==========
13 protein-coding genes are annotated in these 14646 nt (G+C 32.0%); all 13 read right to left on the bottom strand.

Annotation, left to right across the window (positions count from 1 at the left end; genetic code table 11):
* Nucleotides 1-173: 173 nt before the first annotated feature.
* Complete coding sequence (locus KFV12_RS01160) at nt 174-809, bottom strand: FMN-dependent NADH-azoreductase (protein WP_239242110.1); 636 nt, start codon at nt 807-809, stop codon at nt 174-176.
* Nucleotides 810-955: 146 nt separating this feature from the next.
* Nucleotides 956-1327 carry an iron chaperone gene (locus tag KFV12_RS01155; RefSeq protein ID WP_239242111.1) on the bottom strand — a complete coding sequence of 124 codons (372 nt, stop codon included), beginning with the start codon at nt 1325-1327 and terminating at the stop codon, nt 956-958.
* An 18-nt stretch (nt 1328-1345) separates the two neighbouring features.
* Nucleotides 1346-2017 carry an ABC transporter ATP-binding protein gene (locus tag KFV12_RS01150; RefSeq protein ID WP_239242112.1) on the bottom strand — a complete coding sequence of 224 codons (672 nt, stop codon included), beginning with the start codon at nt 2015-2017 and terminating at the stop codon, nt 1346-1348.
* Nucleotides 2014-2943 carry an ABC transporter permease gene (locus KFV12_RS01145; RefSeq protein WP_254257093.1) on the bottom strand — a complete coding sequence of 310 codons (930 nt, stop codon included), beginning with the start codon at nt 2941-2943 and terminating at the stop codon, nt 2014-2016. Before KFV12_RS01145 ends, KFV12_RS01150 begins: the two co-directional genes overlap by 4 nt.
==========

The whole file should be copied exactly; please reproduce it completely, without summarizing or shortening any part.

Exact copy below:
13 protein-coding genes are annotated in these 14646 nt (G+C 32.0%); all 13 read right to left on the bottom strand.

Annotation, left to right across the window (positions count from 1 at the left end; genetic code table 11):
* Nucleotides 1-173: 173 nt before the first annotated feature.
* Complete coding sequence (locus KFV12_RS01160) at nt 174-809, bottom strand: FMN-dependent NADH-azoreductase (protein WP_239242110.1); 636 nt, start codon at nt 807-809, stop codon at nt 174-176.
* Nucleotides 810-955: 146 nt separating this feature from the next.
* Nucleotides 956-1327 carry an iron chaperone gene (locus tag KFV12_RS01155; RefSeq protein ID WP_239242111.1) on the bottom strand — a complete coding sequence of 124 codons (372 nt, stop codon included), beginning with the start codon at nt 1325-1327 and terminating at the stop codon, nt 956-958.
* An 18-nt stretch (nt 1328-1345) separates the two neighbouring features.
* Nucleotides 1346-2017 carry an ABC transporter ATP-binding protein gene (locus tag KFV12_RS01150; RefSeq protein ID WP_239242112.1) on the bottom strand — a complete coding sequence of 224 codons (672 nt, stop codon included), beginning with the start codon at nt 2015-2017 and terminating at the stop codon, nt 1346-1348.
* Nucleotides 2014-2943 carry an ABC transporter permease gene (locus KFV12_RS01145; RefSeq protein WP_254257093.1) on the bottom strand — a complete coding sequence of 310 codons (930 nt, stop codon included), beginning with the start codon at nt 2941-2943 and terminating at the stop codon, nt 2014-2016. Before KFV12_RS01145 ends, KFV12_RS01150 begins: the two co-directional genes overlap by 4 nt.